Defining and improving the “Total Student Experience”

Multimedia project created with David Johnson.

WCU faculty and staff listen to Associate Director for the Department of Campus Activities, Mike Corelli, at Nov. 16 Collaborate session. Photo by David Johnson.

WCU faculty and staff listen to Associate Director for the Department of Campus Activities, Mike Corelli, at Nov. 16 Collaborate session. Photo by David Johnson.

Does the “total student experience” consist of having fun stuff to do on the weekends? Is it living in a college environment that provides extracurricular activities that pertain to student interests? Is it simply just receiving all the tools students need to graduate?

Western Carolina University’s faculty and staff attempted to answer these questions and more through Collaborate: A Series of Campus Conversations.

Collaborate is a way for WCU staff to come together and share ideas on how to enhance the lives of everyone at WCU. Collaborate is a key piece of WCU’s 2020 Plan, a proposal that was endorsed in 2012, with the goals of improving community development, scholarships, campus diversity, and learning opportunities.

The total student experience is one of the more uncertain focuses the 2020 Plan and Collaborate attempt to tackle.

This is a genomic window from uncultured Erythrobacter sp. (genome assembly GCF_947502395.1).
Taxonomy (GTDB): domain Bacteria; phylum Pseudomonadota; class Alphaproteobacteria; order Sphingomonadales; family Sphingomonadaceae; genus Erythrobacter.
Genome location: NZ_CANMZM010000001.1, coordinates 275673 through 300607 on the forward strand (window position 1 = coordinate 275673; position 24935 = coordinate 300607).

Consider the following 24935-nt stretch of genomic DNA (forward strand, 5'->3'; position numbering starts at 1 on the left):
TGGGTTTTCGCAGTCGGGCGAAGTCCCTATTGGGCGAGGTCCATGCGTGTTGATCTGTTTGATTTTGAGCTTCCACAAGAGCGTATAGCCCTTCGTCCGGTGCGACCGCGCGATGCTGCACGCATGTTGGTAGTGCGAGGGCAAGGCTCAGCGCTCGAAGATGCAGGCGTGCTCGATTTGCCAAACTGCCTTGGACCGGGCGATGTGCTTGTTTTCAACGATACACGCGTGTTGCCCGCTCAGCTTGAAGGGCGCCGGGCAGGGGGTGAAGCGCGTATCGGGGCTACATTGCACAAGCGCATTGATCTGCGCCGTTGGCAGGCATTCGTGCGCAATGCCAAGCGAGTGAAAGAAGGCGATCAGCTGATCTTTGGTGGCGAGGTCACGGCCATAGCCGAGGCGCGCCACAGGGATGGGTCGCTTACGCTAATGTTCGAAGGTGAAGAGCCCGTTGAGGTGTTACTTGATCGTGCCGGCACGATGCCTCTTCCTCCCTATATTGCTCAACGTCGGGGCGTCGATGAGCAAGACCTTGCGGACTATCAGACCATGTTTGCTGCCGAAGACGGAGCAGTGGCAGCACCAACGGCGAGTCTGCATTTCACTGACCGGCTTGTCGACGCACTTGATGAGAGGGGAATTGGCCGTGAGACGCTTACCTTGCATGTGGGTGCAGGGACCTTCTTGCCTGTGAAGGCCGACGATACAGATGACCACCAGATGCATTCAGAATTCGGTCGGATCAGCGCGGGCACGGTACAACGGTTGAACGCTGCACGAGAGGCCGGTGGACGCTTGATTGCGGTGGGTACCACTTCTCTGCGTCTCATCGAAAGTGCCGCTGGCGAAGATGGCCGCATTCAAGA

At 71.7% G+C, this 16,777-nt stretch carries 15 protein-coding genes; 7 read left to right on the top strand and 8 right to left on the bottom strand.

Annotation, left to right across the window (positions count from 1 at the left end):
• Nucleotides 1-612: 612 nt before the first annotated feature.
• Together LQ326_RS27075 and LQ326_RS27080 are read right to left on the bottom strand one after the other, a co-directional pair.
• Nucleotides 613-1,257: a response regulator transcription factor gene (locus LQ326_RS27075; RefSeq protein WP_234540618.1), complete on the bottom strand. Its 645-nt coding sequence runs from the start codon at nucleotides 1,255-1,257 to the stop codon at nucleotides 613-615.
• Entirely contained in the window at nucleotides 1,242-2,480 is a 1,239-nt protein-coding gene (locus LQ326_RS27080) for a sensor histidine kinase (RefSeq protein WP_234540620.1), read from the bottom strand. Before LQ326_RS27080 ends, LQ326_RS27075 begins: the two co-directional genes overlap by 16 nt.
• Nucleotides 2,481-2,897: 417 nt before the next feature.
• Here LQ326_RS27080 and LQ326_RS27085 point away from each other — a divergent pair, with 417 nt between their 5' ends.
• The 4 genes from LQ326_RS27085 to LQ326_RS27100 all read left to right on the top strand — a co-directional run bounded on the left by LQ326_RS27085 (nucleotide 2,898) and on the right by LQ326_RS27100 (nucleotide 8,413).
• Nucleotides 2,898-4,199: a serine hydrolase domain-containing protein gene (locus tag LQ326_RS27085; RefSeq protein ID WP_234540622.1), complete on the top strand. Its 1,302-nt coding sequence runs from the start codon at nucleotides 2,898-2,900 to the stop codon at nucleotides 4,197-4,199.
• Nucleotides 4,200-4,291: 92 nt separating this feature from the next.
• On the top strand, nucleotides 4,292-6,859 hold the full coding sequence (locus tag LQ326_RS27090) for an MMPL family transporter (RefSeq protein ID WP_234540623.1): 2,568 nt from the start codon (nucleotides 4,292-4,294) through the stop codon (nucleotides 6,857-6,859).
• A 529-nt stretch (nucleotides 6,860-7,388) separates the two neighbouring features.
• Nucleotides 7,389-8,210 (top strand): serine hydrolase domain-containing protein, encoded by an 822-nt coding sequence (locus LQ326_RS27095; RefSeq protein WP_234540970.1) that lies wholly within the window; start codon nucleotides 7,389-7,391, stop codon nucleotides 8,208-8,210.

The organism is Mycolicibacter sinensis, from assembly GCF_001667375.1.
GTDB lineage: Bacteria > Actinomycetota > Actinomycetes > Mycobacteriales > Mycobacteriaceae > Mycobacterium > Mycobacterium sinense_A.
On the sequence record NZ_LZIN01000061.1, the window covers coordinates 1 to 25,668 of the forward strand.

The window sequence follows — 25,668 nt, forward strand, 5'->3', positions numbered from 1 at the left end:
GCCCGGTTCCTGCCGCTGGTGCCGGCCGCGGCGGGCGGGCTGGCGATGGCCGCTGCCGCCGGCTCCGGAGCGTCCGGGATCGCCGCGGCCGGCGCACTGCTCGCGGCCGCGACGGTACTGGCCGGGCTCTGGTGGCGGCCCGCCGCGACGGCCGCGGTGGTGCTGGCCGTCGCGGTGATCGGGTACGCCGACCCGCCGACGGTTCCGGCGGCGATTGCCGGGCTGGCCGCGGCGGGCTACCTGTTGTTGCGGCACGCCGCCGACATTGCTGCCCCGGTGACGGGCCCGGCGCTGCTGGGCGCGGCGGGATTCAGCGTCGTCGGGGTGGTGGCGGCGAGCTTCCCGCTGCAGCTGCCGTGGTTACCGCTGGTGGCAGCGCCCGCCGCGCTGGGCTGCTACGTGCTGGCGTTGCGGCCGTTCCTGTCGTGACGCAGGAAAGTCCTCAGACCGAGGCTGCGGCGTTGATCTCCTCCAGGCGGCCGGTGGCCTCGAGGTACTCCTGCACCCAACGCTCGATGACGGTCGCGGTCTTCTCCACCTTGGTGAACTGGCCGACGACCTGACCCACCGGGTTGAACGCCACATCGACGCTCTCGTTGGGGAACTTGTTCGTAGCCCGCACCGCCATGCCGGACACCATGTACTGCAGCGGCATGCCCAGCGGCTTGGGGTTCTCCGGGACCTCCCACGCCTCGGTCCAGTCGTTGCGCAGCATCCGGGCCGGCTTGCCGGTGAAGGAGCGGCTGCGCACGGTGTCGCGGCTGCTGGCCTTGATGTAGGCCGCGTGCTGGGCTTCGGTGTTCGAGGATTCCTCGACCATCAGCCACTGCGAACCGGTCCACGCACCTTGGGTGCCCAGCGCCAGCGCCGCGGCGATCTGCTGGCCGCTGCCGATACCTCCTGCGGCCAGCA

The second round of the Collaborate conversations was held on Nov. 16 in Blue Ridge, where around 24 faculty members and one student discussed what the total student experience really is and how to improve it.

Director of Advising at WCU, Travis Bulluck, thinks understanding the definition of the total student experience is the first challenge when trying to enhance it.

“There’s also a challenge in coming up with a uniform approach to encompassing all the different areas of campus to bring about a positive experience for everyone,” he said.

A few different definitions for a gratifying “total student experience” were reached by the end of the session:

  • The total student experience is synonymous to being on a campus that has helpful resources that are easily accessible by everyone.
  • The total student experience is finding a community to which you feel you belong.
  • The total student experience is being prepared to leave WCU with the skills necessary to go into a career.

Though WCU staff members have their own definitions of the total student experience, students describe a wide variety of properties that make up their total experience at Western, and their own suggestions for how to make it better: